Bruce C. Heezen

Bruce Charles Heezen (/ˈhzən/; April 11, 1924 – June 21, 1977) was an American geologist.[1] He worked with oceanographic cartographer Marie Tharp at Columbia University to map the Mid-Atlantic Ridge in the 1950s.

Bruce Charles Heezen
Marie Tharp and Bruce Heezen
Born(1924-04-11)April 11, 1924
DiedJune 21, 1977(1977-06-21) (aged 53)
ResidenceUnited States
NationalityUnited States
CitizenshipUnited States
Alma materUniversity of Iowa
Columbia University
Known forSeafloor topography
AwardsCullum Geographical Medal (1973)
Scientific career
FieldsGeology, Oceanography
InstitutionsLamont-Doherty Earth Observatory


Heezen was born in Vinton, Iowa. An only child, he moved at age six with his parents to Muscatine, Iowa, where he graduated from high school in 1942. He received his B.A. from the University of Iowa in 1947. He received his M.A. in 1952 and a Ph.D in 1957 from Columbia University.

Heezen collaborated extensively with cartographer Marie Tharp. He interpreted their joint work on the Mid-Atlantic ridge as supporting S. Warren Carey's Expanding Earth Theory, developed in the 1950s,[2] but under Tharp's influence "eventually gave up the idea of an expanding earth for a form of continental drift in the mid-1960s."[3]

Heezen died of a heart attack in 1977 while on a research cruise to study the Mid-Atlantic Ridge near Iceland aboard the NR-1 submarine.[4]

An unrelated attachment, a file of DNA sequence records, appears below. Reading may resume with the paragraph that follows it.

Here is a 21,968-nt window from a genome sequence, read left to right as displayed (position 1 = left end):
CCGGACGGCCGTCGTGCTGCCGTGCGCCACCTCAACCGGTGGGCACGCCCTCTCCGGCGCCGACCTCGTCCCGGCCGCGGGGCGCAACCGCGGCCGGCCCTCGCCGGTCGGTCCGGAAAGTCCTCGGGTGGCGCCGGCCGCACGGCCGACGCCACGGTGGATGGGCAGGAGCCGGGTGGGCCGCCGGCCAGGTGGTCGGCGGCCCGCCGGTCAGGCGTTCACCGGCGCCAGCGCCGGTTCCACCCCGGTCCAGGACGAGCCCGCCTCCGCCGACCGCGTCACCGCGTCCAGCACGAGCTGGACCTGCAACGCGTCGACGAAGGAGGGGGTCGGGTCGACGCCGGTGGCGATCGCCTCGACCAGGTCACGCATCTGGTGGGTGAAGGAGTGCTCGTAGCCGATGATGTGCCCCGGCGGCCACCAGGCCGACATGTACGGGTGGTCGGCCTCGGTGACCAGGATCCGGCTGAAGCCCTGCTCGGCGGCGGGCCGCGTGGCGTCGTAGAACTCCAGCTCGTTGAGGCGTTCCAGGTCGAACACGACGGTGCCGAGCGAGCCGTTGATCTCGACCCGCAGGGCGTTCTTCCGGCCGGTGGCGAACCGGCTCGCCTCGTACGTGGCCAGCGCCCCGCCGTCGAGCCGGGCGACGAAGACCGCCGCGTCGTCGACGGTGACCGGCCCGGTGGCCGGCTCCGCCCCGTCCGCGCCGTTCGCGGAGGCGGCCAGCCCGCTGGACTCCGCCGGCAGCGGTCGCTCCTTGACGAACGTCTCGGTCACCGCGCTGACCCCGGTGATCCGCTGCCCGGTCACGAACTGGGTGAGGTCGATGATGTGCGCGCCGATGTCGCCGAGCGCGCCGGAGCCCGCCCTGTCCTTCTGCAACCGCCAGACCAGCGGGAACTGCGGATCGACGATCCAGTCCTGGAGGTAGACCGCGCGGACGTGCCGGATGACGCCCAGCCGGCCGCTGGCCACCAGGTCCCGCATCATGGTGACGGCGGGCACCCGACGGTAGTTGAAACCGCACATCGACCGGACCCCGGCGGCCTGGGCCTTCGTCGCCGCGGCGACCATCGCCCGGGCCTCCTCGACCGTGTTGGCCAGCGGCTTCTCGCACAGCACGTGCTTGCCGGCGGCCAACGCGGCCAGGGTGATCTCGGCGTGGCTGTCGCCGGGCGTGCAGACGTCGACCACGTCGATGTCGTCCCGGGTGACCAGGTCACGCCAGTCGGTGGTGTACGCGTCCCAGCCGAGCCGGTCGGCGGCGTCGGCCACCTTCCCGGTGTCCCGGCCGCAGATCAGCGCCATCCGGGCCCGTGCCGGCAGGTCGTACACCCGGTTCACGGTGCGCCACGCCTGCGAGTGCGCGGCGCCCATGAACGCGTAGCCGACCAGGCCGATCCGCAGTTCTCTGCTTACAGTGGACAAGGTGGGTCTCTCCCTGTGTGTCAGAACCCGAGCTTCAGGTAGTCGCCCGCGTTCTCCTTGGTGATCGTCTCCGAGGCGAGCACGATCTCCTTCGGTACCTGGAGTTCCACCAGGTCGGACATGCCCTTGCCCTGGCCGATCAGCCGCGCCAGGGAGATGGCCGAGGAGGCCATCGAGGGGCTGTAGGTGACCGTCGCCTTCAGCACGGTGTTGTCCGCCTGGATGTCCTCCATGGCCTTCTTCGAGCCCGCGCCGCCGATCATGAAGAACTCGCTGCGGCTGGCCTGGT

Honors and awards

The Oceanographic Survey Ship USNS Bruce C. Heezen was christened in honor of him in 1999.[7]

Heezen Glacier in Antarctica was named after him in 1977.


  1. "Bruce C. Heezen". Physics Today. 30 (11): 77. November 1977. doi:10.1063/1.3037805. Archived from the original on 2013-09-28.
  2. Oreskes, Naomi, 2003, Plate Tectonics: An Insider's History Of The Modern Theory Of The Earth, Westview Press, p. 23, ISBN 0813341329
  3. Frankel, Henry, The Continental Drift Debate, Ch. 7 in Scientific controversies, p. 226, 1987, Cambridge University Press, ISBN 978-0-521-27560-6
  4. "Marie Tharp Bio". Woods Hole Oceanographic Institution. 2006-12-12. Retrieved 2008-06-02.
  5. "Award recipients". Woods Hole Oceanographic Institution. Retrieved 7 April 2017.
  6. "The Cullum Geographical Medal". American Geographical Society. Archived from the original on 9 September 2015. Retrieved 7 April 2017.
  7. "Navy's Newest Ocean Survey Ship Will Offer Public Tours August 3 for Lamont Community August 4 & 5 at Intrepid Pier". The Earth Institute. 2000-07-14. Archived from the original on 2008-10-12. Retrieved 2008-06-02.

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